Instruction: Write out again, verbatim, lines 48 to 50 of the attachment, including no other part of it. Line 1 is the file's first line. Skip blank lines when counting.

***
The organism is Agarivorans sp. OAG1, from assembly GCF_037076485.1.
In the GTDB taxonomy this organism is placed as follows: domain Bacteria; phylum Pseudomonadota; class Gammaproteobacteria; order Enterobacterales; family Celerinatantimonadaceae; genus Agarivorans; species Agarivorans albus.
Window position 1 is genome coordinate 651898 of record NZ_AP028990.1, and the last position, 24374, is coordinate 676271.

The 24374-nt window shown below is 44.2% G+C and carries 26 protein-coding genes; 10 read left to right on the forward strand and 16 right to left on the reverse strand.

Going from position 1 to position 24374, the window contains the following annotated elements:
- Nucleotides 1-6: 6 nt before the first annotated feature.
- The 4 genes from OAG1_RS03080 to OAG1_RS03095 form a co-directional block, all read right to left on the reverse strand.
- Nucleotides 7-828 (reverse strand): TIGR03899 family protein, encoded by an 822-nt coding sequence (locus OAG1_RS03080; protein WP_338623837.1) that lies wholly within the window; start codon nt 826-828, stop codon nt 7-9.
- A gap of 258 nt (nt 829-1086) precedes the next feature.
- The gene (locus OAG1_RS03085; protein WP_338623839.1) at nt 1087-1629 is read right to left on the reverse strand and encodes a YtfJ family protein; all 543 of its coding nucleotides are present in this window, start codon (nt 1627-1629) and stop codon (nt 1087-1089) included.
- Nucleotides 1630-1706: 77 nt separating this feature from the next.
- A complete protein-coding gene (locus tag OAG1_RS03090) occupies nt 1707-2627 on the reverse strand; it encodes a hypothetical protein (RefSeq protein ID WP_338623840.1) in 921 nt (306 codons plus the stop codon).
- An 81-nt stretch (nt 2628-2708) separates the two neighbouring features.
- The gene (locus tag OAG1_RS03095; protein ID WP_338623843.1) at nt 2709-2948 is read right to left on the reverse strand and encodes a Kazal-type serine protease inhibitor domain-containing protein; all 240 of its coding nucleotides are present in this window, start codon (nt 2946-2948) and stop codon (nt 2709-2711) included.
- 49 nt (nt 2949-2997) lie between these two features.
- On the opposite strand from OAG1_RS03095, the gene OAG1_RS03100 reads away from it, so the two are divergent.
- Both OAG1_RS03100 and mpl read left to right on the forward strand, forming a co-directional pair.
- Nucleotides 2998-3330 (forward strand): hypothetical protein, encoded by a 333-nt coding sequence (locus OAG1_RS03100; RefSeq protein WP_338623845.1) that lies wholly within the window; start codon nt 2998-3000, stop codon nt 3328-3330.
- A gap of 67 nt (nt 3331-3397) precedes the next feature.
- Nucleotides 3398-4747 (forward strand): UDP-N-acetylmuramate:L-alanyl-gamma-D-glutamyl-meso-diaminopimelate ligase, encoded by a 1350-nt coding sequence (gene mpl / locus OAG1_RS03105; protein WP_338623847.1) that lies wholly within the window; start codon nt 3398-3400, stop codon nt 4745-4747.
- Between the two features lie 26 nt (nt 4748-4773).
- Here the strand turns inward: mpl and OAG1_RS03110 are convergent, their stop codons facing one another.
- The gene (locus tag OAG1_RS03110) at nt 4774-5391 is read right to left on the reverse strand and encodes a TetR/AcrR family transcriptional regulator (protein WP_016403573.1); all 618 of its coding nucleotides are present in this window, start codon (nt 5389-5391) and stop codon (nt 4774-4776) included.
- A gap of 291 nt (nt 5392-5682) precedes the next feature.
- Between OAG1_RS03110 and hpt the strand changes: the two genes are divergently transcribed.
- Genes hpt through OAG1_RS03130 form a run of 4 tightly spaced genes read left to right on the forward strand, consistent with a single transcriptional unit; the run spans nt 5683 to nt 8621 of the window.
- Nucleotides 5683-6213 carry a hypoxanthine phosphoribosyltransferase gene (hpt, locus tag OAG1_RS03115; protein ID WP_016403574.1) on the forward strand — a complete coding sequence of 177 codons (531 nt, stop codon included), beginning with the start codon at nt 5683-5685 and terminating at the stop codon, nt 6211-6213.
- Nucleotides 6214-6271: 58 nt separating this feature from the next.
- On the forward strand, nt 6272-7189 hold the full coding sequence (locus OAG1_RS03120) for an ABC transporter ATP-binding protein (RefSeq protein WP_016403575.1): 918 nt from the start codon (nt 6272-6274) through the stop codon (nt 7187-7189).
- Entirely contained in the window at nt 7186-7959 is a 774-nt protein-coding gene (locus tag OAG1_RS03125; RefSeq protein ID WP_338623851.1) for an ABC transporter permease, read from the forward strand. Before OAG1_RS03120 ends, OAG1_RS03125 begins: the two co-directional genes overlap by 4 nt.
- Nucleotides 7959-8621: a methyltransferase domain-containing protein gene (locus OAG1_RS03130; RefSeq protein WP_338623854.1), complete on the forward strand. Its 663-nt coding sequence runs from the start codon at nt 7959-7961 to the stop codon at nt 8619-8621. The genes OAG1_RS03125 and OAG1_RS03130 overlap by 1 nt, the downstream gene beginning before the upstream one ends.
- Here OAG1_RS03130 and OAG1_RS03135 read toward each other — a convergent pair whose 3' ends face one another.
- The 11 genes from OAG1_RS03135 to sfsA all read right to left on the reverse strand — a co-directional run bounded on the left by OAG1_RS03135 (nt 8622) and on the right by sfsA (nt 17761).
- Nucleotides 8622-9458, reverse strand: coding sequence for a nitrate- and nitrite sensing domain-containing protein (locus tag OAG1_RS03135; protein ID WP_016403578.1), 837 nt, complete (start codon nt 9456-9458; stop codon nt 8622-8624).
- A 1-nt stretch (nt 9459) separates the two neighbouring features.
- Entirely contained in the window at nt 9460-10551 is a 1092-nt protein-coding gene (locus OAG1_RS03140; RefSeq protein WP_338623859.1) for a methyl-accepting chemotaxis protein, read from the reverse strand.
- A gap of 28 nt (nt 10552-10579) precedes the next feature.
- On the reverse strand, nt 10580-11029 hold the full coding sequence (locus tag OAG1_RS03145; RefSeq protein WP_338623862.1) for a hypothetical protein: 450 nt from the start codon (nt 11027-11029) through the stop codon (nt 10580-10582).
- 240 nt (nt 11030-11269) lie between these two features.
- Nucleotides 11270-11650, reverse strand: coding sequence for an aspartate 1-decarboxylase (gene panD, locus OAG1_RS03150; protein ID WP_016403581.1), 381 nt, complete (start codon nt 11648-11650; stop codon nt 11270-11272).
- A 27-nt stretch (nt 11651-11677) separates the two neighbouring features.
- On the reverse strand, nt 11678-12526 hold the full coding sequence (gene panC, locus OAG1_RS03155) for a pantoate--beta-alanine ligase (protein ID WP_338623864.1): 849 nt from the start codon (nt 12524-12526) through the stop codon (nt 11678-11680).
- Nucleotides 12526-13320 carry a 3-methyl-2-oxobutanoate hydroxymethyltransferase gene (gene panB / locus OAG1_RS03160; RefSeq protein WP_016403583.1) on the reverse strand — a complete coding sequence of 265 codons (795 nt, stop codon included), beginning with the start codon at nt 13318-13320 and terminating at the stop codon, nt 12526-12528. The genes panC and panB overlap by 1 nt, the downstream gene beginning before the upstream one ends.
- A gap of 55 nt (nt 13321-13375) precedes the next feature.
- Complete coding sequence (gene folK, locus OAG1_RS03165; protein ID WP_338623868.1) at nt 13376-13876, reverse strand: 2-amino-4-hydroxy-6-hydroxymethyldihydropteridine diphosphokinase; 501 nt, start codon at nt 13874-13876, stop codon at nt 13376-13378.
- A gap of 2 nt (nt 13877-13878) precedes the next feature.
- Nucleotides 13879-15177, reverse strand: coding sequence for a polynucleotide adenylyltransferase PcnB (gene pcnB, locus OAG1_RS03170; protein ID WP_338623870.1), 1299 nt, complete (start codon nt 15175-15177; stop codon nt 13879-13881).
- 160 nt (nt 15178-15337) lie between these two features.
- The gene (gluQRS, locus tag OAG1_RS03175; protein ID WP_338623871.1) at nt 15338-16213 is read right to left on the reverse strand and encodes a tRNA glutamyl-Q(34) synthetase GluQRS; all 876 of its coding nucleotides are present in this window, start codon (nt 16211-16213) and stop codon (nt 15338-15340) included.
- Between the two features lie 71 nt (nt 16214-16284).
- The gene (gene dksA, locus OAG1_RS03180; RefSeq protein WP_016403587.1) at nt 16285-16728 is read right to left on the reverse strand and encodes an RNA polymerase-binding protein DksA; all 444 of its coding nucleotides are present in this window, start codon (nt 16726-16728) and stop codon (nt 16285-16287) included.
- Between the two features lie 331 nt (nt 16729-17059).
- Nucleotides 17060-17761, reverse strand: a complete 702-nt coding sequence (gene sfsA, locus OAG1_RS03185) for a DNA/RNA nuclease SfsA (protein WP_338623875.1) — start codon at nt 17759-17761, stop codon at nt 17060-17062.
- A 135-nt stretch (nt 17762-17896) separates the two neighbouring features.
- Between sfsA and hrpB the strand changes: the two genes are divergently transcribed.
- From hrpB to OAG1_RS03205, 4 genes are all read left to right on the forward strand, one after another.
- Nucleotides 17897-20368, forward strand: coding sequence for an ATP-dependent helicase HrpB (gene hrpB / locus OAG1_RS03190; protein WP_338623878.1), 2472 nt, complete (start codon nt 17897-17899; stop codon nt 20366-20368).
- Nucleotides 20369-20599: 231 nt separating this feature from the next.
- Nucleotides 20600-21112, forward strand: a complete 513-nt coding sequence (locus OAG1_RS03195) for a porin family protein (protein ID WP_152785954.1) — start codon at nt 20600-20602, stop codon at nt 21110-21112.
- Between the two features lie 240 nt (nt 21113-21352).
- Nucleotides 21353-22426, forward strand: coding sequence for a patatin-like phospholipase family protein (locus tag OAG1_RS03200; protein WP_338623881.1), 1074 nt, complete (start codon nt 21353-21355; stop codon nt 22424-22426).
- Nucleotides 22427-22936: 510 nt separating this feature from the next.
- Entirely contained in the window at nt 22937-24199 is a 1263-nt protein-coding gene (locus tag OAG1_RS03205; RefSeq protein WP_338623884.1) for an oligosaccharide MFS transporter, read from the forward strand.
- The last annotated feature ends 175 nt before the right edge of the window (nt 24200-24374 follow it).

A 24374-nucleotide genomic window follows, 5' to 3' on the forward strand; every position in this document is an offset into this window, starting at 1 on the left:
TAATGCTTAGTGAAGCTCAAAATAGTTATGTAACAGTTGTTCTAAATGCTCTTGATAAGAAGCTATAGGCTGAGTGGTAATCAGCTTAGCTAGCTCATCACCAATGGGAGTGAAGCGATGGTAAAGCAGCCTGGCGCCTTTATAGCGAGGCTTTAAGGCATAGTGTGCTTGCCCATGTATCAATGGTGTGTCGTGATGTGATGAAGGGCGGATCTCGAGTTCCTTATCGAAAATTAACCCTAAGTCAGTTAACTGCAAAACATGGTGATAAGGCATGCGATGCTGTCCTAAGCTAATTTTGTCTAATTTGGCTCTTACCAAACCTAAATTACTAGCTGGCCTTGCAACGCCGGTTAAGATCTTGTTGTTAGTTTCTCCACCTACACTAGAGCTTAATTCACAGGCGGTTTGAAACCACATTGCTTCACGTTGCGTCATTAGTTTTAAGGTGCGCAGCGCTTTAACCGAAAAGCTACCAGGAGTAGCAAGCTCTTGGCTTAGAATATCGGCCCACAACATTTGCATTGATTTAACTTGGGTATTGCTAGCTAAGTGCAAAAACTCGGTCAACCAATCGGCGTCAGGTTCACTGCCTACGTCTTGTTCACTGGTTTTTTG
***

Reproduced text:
- 160 nt (nt 15178-15337) lie between these two features.
- The gene (gluQRS, locus tag OAG1_RS03175; protein ID WP_338623871.1) at nt 15338-16213 is read right to left on the reverse strand and encodes a tRNA glutamyl-Q(34) synthetase GluQRS; all 876 of its coding nucleotides are present in this window, start codon (nt 16211-16213) and stop codon (nt 15338-15340) included.
- Between the two features lie 71 nt (nt 16214-16284).